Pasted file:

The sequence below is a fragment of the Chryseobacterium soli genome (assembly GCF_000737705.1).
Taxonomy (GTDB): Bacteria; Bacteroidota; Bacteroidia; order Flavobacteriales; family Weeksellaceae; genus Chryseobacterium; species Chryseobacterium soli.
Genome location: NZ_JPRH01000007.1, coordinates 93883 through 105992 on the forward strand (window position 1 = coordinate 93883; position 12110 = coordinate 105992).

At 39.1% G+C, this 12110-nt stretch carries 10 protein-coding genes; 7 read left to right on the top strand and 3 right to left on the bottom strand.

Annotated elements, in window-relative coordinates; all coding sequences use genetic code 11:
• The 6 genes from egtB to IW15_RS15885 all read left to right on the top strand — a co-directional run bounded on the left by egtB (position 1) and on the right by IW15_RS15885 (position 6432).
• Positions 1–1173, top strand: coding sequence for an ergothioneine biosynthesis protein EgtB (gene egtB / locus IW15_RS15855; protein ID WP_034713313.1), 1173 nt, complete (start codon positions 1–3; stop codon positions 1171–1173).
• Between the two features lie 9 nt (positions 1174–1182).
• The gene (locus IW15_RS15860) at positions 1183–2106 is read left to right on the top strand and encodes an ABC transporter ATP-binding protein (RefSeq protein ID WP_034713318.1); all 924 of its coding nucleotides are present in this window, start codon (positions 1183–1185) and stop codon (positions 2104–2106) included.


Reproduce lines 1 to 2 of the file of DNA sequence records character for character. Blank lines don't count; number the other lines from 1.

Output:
The sequence below is a fragment of the Chryseobacterium soli genome (assembly GCF_000737705.1).
Taxonomy (GTDB): Bacteria; Bacteroidota; Bacteroidia; order Flavobacteriales; family Weeksellaceae; genus Chryseobacterium; species Chryseobacterium soli.